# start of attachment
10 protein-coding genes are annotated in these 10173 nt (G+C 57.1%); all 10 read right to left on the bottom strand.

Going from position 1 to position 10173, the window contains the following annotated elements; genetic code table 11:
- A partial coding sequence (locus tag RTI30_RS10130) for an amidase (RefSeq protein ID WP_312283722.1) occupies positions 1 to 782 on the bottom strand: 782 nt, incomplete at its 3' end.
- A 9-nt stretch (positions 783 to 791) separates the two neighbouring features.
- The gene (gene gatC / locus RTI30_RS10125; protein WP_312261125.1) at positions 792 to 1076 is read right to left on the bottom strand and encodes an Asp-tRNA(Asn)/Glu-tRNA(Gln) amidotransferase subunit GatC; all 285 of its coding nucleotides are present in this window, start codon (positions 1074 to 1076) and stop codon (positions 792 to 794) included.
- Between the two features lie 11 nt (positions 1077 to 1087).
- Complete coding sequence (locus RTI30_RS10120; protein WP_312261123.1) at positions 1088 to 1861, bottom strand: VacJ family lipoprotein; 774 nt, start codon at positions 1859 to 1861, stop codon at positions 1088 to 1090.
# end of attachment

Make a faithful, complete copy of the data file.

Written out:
10 protein-coding genes are annotated in these 10173 nt (G+C 57.1%); all 10 read right to left on the bottom strand.

Going from position 1 to position 10173, the window contains the following annotated elements; genetic code table 11:
- A partial coding sequence (locus tag RTI30_RS10130) for an amidase (RefSeq protein ID WP_312283722.1) occupies positions 1 to 782 on the bottom strand: 782 nt, incomplete at its 3' end.
- A 9-nt stretch (positions 783 to 791) separates the two neighbouring features.
- The gene (gene gatC / locus RTI30_RS10125; protein WP_312261125.1) at positions 792 to 1076 is read right to left on the bottom strand and encodes an Asp-tRNA(Asn)/Glu-tRNA(Gln) amidotransferase subunit GatC; all 285 of its coding nucleotides are present in this window, start codon (positions 1074 to 1076) and stop codon (positions 792 to 794) included.
- Between the two features lie 11 nt (positions 1077 to 1087).
- Complete coding sequence (locus RTI30_RS10120; protein WP_312261123.1) at positions 1088 to 1861, bottom strand: VacJ family lipoprotein; 774 nt, start codon at positions 1859 to 1861, stop codon at positions 1088 to 1090.